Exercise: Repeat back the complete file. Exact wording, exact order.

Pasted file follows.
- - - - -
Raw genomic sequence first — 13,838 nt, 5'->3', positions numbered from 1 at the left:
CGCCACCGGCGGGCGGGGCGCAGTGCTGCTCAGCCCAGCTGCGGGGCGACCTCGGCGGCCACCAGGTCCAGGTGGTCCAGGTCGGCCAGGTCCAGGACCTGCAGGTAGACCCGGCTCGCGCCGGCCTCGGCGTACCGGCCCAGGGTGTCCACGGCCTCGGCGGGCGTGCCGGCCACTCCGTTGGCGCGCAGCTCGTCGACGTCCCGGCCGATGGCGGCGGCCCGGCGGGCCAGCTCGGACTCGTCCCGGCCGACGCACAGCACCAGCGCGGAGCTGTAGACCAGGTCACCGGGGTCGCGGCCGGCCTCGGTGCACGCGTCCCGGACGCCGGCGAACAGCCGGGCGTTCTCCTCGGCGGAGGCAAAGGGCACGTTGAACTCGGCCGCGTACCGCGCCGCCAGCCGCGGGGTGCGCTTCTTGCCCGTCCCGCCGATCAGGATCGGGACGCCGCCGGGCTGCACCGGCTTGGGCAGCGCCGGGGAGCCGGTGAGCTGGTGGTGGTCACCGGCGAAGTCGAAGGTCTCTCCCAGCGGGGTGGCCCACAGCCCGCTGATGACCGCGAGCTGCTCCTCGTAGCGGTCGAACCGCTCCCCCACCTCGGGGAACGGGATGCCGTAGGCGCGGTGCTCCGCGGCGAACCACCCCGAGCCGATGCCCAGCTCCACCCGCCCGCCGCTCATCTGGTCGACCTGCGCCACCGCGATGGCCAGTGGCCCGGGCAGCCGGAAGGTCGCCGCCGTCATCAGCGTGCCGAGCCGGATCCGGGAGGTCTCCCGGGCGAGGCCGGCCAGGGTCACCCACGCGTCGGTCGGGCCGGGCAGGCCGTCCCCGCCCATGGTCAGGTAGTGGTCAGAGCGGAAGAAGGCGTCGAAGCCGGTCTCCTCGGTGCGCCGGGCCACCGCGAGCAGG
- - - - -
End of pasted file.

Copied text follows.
Raw genomic sequence first — 13,838 nt, 5'->3', positions numbered from 1 at the left:
CGCCACCGGCGGGCGGGGCGCAGTGCTGCTCAGCCCAGCTGCGGGGCGACCTCGGCGGCCACCAGGTCCAGGTGGTCCAGGTCGGCCAGGTCCAGGACCTGCAGGTAGACCCGGCTCGCGCCGGCCTCGGCGTACCGGCCCAGGGTGTCCACGGCCTCGGCGGGCGTGCCGGCCACTCCGTTGGCGCGCAGCTCGTCGACGTCCCGGCCGATGGCGGCGGCCCGGCGGGCCAGCTCGGACTCGTCCCGGCCGACGCACAGCACCAGCGCGGAGCTGTAGACCAGGTCACCGGGGTCGCGGCCGGCCTCGGTGCACGCGTCCCGGACGCCGGCGAACAGCCGGGCGTTCTCCTCGGCGGAGGCAAAGGGCACGTTGAACTCGGCCGCGTACCGCGCCGCCAGCCGCGGGGTGCGCTTCTTGCCCGTCCCGCCGATCAGGATCGGGACGCCGCCGGGCTGCACCGGCTTGGGCAGCGCCGGGGAGCCGGTGAGCTGGTGGTGGTCACCGGCGAAGTCGAAGGTCTCTCCCAGCGGGGTGGCCCACAGCCCGCTGATGACCGCGAGCTGCTCCTCGTAGCGGTCGAACCGCTCCCCCACCTCGGGGAACGGGATGCCGTAGGCGCGGTGCTCCGCGGCGAACCACCCCGAGCCGATGCCCAGCTCCACCCGCCCGCCGCTCATCTGGTCGACCTGCGCCACCGCGATGGCCAGTGGCCCGGGCAGCCGGAAGGTCGCCGCCGTCATCAGCGTGCCGAGCCGGATCCGGGAGGTCTCCCGGGCGAGGCCGGCCAGGGTCACCCACGCGTCGGTCGGGCCGGGCAGGCCGTCCCCGCCCATGGTCAGGTAGTGGTCAGAGCGGAAGAAGGCGTCGAAGCCGGTCTCCTCGGTGCGCCGGGCCACCGCGAGCAGG